Is now the time to buy FTSE 100 companies?

With concerns about the UK economy still elevated, many people may be understandably worried about investing in the FTSE 100 right now.

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Consistently investing each month in the UK’s top 100 companies has historically proven to be an excellent way to grow wealth. However, the FTSE 100 has seemingly gone nowhere in the last five years. In fact, versus September 2018, the index is up a grand total of just 2.6% – that’s not even in line with inflation before it began to surge.

To be fair, we have endured an extraordinary double downturn event in the Covid crash followed by last year’s correction. But with the FTSE 100 unmoved, is it better for investors to focus on other indices altogether?

Not necessarily. And the UK’s flagship index’s performance is actually far better than it would seem. Let’s take a closer look.

The hidden returns of the FTSE 100

When looking at an index chart, investors see the weighted average performance of all the constituents over a certain period. In other words, it’s the combined stock price movement of all the underlying companies.

However, this only encapsulates capital gains. And since the FTSE 100 is home almost exclusively to mature industry titans, share price growth isn’t as common as growth indices like the S&P 500 in the US. But maturity comes with two primary benefits to make up for the lack of capital gains – stability and dividends.

Despite all the recent volatility plaguing the financial markets, the index has managed to pull through relatively unscathed. And while the macroeconomic environment is far from ideal, most of these companies have managed to continue paying dividends throughout. In fact, some have even been hiking shareholder payouts.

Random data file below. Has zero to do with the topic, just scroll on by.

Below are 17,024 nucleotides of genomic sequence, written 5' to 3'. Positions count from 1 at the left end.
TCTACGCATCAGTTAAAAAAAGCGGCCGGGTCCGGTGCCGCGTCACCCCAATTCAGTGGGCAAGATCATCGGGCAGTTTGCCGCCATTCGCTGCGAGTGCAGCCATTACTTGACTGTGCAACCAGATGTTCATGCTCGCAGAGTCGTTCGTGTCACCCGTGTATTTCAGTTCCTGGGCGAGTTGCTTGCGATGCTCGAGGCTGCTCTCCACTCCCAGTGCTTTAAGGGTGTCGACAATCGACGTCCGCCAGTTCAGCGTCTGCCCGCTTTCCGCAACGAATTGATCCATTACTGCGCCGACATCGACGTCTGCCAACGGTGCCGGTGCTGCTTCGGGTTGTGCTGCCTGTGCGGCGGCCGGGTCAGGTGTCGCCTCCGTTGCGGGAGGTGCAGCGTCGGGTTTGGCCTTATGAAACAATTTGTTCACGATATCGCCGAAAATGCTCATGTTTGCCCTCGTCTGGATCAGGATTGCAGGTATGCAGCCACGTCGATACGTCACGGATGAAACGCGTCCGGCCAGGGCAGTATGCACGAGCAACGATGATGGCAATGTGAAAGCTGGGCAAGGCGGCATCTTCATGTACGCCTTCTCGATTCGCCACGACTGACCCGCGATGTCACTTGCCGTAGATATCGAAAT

When taking dividends received into account, the true total returns generated by the FTSE 100 over the last five years is actually closer to 26.9%. That’s 10 times more than the capital gains and goes to show the power of dividends when left to reinvest.

What’s next?

The index as a whole has managed to recover from last year’s correction. However, on closer inspection, it seems this recovery has been driven mainly by just a handful of companies. And many constituents have yet to make a comeback.

This suggests that some long-awaited capital gains could be on the horizon in the coming months. And when paired with dividends, the FTSE 100 could be on track to deliver some stellar performance as we move into 2024. So it’s hardly a surprise that the general consensus among analysts is to start buying.

I personally agree with this conclusion. However, there are still risk factors that must be considered. The near-term performance of this index remains unclear. And should the economy take a turn for the worse, stocks, even those unaffected by higher inflation and interest rates, could end up back in the gutter.

Therefore, when capitalising on the opportunities within the UK’s flagship index, I think a prudent approach is to adopt pound-cost-averaging to spread buying activity in case of further volatility. And that applies to both index investors and individual stock pickers.

Should you invest, the value of your investment may rise or fall and your capital is at risk. Before investing, your individual circumstances should be assessed. Consider taking independent financial advice.

Views expressed on the companies mentioned in this article are those of the writer and therefore may differ from the official recommendations we make in our subscription services such as Share Advisor, Hidden Winners and Pro. Here at The Motley Fool we believe that considering a diverse range of insights makes us better investors.

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